On June 13, a national nonprofit legal center filed a petition asking the U.S. Supreme Court to hear Smith v. Stillie, a case challenging Alaska’s intrusive election laws that were narrowly passed in 2020 with Ballot Measure 2, a measure that also instituted ranked-choice voting.

Ballot Measure 2 made sweeping changes to Alaska’s election laws, including the imposition of some of the country’s most stringent reporting requirements for political donors. Under the new rules, any independent organization that wants to speak about elections must disclose its top donors by name in all broadcast and online communications.

In addition, the law mandates that donors who give to these groups report their own donations to the state themselves within 24 hours, or face thousands of dollars in fines – even though the groups themselves are already required to report the contributions.

The new law also requires groups that receive most of their money from donors outside Alaska to include the message “A MAJORITY OF CONTRIBUTIONS TO [ENTITY’S NAME] CAME FROM OUTSIDE THE STATE OF ALASKA” on all televised ads – in all capital letters, for the ad’s entire duration.

The Liberty Justice Center filed a federal lawsuit challenging these reporting requirements in April 2022, arguing that the First Amendment protects the right to freely engage in core political speech without being coerced into using their advertising time to deliver state-mandated messages or violating their donors’ privacy.

The Liberty Justice Center is representing several Alaskan residents and citizen advocacy organizations in the suit. The Ninth Circuit Court dismissed the case in March, but an appeal has been filed with the U.S. Supreme Court, urging Justices to hear the case.

“People who want to speak out on political issues should be free to say what they want to say – not forced to say what the government wants them to say,” said Jacob Huebert, President of the Liberty Justice Center. “We urge the Supreme Court to hear this case and enforce the First Amendment’s protection against compelled speech.”

If the Supreme Court accepts the petition, the case would go before the Court during the October 2024 term.

Legal filings in the case can be read here.

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U.S. Supreme Court asked to hear 1st Amend. challenge to Alaska’s election speech restrictions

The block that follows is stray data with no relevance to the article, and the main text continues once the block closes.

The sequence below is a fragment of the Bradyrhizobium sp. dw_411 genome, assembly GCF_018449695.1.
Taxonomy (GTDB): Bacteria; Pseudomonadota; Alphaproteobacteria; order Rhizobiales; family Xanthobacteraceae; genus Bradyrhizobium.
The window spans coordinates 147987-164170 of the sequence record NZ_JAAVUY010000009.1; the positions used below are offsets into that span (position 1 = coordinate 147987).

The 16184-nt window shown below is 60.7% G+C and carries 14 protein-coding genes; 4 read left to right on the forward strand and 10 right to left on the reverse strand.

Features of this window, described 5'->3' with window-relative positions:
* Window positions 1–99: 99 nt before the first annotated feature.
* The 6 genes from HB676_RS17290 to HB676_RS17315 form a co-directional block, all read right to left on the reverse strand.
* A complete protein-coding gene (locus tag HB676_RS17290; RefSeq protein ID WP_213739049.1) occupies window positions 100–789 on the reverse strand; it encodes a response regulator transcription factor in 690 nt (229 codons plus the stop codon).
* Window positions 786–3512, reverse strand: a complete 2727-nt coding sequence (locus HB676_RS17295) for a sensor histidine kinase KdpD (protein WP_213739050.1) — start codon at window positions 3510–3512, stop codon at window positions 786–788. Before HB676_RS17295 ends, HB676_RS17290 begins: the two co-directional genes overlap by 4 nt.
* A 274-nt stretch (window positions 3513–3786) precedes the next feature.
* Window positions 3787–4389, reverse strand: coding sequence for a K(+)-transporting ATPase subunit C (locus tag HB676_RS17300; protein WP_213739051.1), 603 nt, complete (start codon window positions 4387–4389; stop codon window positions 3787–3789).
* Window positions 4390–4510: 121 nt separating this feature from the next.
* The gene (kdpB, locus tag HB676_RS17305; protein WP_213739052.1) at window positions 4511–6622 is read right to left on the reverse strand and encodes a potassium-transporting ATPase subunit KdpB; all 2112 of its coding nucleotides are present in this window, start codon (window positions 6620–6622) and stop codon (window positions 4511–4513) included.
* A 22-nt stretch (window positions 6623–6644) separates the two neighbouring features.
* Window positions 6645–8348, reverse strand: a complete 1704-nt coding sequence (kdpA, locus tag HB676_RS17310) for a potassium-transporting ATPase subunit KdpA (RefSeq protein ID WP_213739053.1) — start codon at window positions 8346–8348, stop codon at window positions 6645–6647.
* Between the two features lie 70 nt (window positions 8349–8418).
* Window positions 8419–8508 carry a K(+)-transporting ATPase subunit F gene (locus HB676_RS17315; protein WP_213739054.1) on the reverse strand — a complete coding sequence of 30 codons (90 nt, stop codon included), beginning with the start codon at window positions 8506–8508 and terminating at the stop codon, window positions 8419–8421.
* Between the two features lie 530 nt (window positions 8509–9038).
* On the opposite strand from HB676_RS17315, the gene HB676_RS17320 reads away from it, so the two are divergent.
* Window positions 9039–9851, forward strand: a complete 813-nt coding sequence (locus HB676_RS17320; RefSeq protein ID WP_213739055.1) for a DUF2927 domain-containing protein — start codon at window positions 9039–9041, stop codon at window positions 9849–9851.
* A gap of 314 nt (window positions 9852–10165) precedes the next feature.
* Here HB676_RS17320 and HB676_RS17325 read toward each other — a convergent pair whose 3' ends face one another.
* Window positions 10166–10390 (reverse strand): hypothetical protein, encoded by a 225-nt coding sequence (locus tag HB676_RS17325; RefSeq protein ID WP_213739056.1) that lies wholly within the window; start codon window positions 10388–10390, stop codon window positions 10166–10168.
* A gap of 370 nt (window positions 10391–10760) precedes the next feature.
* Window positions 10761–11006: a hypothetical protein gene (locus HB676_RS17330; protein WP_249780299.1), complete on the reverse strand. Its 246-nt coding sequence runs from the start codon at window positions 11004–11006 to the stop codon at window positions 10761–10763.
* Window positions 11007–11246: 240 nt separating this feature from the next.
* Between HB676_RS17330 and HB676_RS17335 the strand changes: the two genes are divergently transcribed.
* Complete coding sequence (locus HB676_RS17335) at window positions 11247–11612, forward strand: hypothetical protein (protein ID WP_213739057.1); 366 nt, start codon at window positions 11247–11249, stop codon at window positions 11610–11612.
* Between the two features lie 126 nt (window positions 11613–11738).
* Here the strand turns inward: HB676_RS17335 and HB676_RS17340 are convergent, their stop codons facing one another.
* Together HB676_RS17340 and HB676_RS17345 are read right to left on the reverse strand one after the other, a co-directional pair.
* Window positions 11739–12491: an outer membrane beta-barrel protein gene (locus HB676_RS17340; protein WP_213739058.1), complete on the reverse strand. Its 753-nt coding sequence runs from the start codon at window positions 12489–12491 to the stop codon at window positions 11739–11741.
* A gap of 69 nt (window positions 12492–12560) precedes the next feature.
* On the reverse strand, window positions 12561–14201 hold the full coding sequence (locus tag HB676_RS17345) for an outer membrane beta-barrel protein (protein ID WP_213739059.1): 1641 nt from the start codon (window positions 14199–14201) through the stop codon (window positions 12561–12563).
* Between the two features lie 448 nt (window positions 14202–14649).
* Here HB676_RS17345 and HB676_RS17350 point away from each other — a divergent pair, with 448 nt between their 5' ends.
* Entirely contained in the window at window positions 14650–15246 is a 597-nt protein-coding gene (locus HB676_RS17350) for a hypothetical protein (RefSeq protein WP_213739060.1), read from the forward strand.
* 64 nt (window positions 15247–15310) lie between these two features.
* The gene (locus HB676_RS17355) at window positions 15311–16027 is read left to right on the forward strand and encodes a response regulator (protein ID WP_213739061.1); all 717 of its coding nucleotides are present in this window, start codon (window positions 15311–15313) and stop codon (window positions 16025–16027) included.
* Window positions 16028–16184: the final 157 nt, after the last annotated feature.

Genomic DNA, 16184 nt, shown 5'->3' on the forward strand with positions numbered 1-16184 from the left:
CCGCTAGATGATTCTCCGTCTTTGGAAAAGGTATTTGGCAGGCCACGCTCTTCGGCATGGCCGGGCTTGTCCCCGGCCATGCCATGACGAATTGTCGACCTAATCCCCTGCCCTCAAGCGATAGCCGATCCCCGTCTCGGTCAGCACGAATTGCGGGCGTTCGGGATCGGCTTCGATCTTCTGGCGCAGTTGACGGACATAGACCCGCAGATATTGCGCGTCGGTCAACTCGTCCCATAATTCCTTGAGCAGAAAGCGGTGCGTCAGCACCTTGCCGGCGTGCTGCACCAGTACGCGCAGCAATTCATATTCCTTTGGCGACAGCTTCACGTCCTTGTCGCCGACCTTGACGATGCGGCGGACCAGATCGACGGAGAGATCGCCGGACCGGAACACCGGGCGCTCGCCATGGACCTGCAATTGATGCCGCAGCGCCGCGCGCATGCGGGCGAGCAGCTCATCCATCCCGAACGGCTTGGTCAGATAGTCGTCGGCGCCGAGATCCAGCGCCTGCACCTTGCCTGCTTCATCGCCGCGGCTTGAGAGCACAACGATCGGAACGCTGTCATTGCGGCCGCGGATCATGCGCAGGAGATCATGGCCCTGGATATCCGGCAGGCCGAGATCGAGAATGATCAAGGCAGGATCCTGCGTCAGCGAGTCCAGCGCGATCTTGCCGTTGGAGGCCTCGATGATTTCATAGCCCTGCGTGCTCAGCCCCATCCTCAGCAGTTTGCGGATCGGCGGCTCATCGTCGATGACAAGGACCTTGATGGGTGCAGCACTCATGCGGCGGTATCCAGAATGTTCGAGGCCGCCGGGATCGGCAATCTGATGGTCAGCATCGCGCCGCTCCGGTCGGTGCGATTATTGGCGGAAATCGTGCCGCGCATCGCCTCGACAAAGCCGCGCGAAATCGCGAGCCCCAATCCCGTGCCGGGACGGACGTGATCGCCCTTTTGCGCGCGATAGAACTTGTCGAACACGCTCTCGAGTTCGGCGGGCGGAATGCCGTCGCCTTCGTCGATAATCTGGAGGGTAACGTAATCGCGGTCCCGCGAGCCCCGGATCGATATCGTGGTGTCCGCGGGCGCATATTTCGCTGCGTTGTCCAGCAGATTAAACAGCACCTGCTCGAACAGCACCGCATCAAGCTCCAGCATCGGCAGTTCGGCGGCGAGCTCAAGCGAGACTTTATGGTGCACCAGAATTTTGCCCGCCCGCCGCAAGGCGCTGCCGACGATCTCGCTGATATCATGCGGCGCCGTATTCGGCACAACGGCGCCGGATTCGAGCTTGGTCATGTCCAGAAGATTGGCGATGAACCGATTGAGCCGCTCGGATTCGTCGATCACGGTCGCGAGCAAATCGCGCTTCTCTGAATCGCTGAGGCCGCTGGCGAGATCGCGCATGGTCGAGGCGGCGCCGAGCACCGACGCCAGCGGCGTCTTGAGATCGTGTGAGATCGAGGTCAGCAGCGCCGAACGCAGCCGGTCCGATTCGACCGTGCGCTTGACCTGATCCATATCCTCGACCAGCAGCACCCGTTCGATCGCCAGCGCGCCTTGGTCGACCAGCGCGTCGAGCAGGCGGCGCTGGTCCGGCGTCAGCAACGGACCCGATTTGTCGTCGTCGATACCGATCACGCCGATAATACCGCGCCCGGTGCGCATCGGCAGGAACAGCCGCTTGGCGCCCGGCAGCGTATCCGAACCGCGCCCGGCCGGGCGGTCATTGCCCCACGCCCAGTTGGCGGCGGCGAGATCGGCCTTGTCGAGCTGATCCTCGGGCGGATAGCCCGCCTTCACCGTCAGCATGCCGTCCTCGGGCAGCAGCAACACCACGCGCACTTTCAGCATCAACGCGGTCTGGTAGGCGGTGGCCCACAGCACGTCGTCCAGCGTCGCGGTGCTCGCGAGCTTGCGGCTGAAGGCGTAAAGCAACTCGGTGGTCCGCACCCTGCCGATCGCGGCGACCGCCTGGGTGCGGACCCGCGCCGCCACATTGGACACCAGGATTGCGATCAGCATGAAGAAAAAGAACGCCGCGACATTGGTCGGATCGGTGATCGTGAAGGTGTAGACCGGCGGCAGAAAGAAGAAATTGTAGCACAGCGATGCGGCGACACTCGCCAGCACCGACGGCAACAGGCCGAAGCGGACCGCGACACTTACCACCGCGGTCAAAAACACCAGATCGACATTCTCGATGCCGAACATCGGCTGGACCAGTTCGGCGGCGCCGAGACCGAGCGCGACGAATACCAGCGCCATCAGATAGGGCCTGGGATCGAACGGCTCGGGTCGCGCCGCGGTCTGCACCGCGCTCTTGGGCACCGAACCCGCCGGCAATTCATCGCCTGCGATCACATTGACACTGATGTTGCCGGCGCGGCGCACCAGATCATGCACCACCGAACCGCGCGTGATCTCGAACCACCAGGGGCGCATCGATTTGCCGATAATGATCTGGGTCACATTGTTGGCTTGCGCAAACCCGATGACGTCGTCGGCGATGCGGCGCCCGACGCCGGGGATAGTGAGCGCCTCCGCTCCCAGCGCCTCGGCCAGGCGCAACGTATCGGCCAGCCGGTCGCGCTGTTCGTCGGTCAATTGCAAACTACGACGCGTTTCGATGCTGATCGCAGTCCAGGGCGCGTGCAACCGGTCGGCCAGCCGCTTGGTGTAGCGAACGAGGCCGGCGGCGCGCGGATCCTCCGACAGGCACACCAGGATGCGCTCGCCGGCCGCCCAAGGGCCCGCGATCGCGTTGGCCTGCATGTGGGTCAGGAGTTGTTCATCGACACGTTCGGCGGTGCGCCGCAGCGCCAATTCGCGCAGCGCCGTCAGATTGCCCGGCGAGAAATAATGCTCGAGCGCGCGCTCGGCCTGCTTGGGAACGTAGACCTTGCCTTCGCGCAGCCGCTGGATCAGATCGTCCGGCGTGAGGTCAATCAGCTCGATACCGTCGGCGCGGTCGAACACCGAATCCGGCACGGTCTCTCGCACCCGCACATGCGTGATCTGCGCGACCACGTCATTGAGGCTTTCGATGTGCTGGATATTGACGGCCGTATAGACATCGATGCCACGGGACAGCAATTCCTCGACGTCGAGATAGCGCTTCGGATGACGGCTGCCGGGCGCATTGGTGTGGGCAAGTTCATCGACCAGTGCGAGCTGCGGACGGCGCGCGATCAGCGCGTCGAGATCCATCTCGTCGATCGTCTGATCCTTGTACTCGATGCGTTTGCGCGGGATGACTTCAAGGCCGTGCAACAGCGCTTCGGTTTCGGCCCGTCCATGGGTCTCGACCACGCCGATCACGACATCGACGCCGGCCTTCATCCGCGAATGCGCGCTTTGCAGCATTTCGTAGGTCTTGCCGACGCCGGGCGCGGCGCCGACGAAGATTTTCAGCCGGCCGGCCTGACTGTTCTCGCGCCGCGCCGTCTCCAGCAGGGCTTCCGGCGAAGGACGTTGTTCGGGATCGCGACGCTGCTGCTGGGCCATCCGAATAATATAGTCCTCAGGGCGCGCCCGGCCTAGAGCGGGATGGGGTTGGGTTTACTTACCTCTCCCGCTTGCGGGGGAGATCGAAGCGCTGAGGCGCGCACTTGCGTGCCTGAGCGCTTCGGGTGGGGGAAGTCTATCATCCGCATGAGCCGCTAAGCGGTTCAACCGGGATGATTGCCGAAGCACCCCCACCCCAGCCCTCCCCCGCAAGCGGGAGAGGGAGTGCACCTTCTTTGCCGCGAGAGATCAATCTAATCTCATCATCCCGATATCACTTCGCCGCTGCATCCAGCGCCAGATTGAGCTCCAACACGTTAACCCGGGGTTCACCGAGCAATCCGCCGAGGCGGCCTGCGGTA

Joel Davidson
Joel is Editor-in-Chief of the Alaska Watchman. Joel is an award winning journalist and has been reporting for over 24 years, He is a proud father of 8 children, and lives in Palmer, Alaska.


  • Rep. David Eastman says:

    Important story. Thank you for covering this.
    Ballot Measure 2 made Alaska the single most restrictive state in the nation when it comes to these types of requirements, which chill the free speech of citizens while allowing the same “dark money” that funded Ballot Measure 2 to continue to fund other ballot measures unabated.

  • Patricia says:

    Just so everyone knows…Repealing ranked choice voting will be on the ballot this November. EVERYONE must vote to repeal this. This is our chance. In the meantime, the November election will be using the ranked choice system. No matter how angry you may be about Trump endorsing Dahlstrom, you must rank BOTH candidates. If you don’t, we lose. Do NOT rank any Democrats. Some folks thought they HAD to rank everyone the last time. You don’t. If you are a conservative, rank only conservatives/ Republicans.

  • Citizenkane says:

    Thank you Patricia, some of our “ conservative” brothers and sisters seem to have cognitive issues. Let us hope those issues have been resolved. Confusion can be fixed, stupid can’t.

  • Pat says:

    Those disclosures are important for voters to be able to determine if they are bought by some outside and or corporate group that just wants profit or push non Alaskan views. For instance if a political ad says we should let timber companies have unlimited harvesting rights on public lands it would make a difference if the primary donor was an outside company that wants to ship logs to foreign markets and cared nothing about its impact on alaska

  • Mary says:

    perhaps we should restrict outside donors…period…. If it takes money from outside to get elected, you are not representing the Alaskan people.

  • John J Otness says: